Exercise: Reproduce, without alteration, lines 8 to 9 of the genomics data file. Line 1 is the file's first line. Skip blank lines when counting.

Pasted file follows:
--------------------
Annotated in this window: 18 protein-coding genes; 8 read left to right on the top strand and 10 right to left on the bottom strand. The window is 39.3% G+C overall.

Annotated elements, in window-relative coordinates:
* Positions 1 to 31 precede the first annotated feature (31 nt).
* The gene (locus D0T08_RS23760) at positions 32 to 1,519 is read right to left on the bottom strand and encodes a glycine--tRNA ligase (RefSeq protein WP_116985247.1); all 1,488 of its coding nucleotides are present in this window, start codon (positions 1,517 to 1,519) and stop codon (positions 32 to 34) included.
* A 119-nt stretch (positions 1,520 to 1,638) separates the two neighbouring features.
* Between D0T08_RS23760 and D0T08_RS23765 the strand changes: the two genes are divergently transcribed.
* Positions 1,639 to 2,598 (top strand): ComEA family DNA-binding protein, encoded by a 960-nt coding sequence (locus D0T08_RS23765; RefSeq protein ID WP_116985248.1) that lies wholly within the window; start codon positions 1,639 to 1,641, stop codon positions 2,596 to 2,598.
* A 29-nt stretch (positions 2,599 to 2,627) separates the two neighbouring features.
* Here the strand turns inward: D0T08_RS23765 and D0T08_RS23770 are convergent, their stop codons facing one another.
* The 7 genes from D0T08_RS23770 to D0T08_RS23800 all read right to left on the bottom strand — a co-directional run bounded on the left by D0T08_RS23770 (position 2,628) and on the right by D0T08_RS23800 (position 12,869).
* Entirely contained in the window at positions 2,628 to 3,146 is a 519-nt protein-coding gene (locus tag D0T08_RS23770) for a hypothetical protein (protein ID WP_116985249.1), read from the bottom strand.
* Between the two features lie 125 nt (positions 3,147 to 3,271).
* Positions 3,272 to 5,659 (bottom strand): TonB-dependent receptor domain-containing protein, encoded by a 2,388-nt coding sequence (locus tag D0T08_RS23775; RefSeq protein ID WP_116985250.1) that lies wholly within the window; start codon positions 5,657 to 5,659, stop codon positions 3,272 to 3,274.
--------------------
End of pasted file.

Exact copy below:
* A 29-nt stretch (positions 2,599 to 2,627) separates the two neighbouring features.
* Here the strand turns inward: D0T08_RS23765 and D0T08_RS23770 are convergent, their stop codons facing one another.